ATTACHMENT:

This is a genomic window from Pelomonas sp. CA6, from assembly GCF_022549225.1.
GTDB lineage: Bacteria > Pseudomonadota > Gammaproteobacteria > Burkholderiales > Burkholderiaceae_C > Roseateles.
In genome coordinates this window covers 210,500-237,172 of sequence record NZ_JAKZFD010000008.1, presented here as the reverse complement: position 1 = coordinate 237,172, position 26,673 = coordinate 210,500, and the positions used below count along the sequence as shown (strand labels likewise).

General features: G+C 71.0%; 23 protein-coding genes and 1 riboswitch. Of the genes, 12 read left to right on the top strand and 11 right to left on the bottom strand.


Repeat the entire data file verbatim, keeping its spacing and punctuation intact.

This is a genomic window from Pelomonas sp. CA6, from assembly GCF_022549225.1.
GTDB lineage: Bacteria > Pseudomonadota > Gammaproteobacteria > Burkholderiales > Burkholderiaceae_C > Roseateles.
In genome coordinates this window covers 210,500-237,172 of sequence record NZ_JAKZFD010000008.1, presented here as the reverse complement: position 1 = coordinate 237,172, position 26,673 = coordinate 210,500, and the positions used below count along the sequence as shown (strand labels likewise).

General features: G+C 71.0%; 23 protein-coding genes and 1 riboswitch. Of the genes, 12 read left to right on the top strand and 11 right to left on the bottom strand.